Opal reactor on Australian research roadmap

16 December 2016

The Australian Synchrotron and Opal Nuclear Research Reactor are identified as landmark facilities that will require ongoing investment in a draft National Infrastructure Research Roadmap released for public comment.

Opal research reactor - 460 (ANSTO)
Australia's Opal research reactor (Image: Ansto)

The roadmap sets out Australia's national research infrastructure priority areas for the coming decade. It outlines recommendations and priorities developed by an Expert Working Group (EWG) headed by Australia's chief scientist Alan Finkel and made up of eminent members of the country's research community, university sector, industry and government, including Australian Nuclear Science and Technology Organisation (Ansto) CEO Adi Paterson. The EWG drew up its findings after consultations with stakeholders including the research community, universities, state, territory and federal government agencies, publicly funded research agencies, industry and operators of research infrastructure facilities.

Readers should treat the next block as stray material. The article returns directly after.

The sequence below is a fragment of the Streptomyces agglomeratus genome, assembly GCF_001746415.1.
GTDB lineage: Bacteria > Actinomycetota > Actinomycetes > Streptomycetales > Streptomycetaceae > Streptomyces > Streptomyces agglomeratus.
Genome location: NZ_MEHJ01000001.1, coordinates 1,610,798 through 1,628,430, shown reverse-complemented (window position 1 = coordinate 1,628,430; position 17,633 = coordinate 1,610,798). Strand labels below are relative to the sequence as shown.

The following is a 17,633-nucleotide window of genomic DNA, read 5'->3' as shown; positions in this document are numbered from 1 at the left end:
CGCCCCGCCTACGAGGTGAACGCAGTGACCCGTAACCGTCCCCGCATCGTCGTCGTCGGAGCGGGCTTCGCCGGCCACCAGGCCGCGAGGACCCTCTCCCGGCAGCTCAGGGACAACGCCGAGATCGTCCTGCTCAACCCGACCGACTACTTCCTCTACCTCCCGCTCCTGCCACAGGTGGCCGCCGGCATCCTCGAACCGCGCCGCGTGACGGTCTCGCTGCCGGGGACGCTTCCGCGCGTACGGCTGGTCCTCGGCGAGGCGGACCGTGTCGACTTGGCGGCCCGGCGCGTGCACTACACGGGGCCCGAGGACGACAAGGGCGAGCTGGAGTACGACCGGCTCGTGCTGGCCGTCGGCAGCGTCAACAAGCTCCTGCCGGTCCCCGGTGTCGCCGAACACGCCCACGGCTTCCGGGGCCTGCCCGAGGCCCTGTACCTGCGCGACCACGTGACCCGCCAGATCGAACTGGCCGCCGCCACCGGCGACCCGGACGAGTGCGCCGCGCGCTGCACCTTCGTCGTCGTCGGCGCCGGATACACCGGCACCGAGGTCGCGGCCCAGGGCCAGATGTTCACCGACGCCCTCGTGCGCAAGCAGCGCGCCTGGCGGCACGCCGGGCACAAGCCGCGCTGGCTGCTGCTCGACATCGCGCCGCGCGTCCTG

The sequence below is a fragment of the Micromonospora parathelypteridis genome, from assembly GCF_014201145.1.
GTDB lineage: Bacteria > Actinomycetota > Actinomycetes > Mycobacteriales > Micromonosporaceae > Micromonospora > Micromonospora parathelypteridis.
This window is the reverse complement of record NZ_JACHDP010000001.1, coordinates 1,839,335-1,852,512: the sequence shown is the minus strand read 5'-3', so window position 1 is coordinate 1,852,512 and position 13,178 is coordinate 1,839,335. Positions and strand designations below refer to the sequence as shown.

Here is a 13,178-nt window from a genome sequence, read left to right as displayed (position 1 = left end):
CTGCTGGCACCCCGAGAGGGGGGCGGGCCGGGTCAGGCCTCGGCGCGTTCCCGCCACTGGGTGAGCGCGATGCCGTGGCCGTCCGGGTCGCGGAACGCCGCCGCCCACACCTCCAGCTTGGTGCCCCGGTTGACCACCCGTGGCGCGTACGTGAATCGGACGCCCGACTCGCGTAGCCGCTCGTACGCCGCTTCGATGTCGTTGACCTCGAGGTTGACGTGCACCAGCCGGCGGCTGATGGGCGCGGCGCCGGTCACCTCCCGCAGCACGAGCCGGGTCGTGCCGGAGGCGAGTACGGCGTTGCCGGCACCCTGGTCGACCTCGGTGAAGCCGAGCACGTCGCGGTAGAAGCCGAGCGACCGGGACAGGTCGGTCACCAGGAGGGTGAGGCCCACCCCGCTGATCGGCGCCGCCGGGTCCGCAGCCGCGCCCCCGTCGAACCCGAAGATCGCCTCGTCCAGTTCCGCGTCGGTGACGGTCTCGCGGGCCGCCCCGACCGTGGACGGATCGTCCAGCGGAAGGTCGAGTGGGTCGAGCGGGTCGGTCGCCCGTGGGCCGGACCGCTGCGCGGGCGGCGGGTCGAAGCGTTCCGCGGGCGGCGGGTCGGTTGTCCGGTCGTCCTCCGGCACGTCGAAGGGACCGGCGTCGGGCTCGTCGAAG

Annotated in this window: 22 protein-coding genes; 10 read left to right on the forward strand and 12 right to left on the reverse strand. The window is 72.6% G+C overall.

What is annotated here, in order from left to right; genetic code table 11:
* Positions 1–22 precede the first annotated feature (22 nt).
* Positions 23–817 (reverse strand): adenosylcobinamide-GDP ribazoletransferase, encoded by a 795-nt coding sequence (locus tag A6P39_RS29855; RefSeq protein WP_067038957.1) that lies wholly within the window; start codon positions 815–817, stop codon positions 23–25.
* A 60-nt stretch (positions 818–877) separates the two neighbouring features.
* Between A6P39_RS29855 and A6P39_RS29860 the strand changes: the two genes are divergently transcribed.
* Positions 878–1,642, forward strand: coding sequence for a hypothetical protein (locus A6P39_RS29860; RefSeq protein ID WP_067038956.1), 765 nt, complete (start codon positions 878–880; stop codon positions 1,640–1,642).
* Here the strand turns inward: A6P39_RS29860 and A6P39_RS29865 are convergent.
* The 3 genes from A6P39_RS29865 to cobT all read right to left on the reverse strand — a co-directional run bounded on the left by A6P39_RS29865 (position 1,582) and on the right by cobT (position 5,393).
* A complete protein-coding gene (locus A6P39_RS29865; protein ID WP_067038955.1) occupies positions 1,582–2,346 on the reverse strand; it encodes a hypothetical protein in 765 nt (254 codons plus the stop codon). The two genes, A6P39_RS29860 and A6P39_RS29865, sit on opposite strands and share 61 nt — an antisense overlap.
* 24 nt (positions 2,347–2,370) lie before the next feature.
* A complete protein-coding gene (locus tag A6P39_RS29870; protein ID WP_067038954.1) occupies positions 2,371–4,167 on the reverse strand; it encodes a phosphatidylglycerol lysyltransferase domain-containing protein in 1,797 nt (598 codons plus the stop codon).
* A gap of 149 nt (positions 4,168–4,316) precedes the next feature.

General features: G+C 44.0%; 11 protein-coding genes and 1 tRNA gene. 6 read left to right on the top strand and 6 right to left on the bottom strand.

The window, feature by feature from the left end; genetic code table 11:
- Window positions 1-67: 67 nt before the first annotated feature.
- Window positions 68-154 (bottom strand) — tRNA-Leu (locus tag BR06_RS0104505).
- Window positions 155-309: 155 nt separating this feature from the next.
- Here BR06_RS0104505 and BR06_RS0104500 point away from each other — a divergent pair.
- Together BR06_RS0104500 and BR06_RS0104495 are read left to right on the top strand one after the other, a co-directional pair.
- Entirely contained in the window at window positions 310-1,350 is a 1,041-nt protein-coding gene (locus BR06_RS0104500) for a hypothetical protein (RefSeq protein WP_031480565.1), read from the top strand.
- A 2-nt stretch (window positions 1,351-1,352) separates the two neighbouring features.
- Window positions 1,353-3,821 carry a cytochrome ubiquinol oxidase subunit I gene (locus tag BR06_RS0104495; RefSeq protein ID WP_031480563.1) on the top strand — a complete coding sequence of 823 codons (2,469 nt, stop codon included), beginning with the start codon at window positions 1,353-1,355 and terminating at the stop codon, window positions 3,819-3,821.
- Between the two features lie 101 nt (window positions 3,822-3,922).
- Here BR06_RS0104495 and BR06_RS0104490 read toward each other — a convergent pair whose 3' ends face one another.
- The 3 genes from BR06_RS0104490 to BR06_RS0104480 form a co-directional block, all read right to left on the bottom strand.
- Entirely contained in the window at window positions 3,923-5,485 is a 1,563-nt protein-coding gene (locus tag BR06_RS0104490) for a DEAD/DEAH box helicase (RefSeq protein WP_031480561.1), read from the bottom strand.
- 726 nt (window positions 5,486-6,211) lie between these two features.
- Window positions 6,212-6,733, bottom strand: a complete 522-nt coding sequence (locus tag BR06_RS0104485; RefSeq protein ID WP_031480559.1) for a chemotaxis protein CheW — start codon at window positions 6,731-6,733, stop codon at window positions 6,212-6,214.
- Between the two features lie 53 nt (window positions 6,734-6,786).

Research infrastructure such as the Opal reactor and the Australian Synchrotron are recognised in the document as "a category of research infrastructure that is of such scale that the national interest is best served by landmark facilities" which rely on government investment.

Opal - Open-Pool Australian Lightwater Reactor - in Sydney is described in the document as a multi-purpose reactor, which provides user access to neutron beam instruments and specialised irradiation facilities. The 20 MW reactor, which started up in 2006, is expected to produce enough of the radioisotope molybdenum-99 capacity to supply 25% of global demand for nuclear medicine by the end of 2017. The next phase for neutron scattering facilities at the reactor would be the development of the second beam hall, the roadmap notes.

The Australian Synchrotron, in Melbourne, is a powerful electron accelerator which complements Opal. Since beginning operations in 2007, it has been used across a number of areas including: health, materials, minerals, manufacturing, food security, the environment, national security and energy.

The Australian Department of Education and Training is seeking stakeholder feedback on the draft document ahead of the submission of the final version to the government in February. Comments must be submitted by 16 January.

Researched and written
by World Nuclear News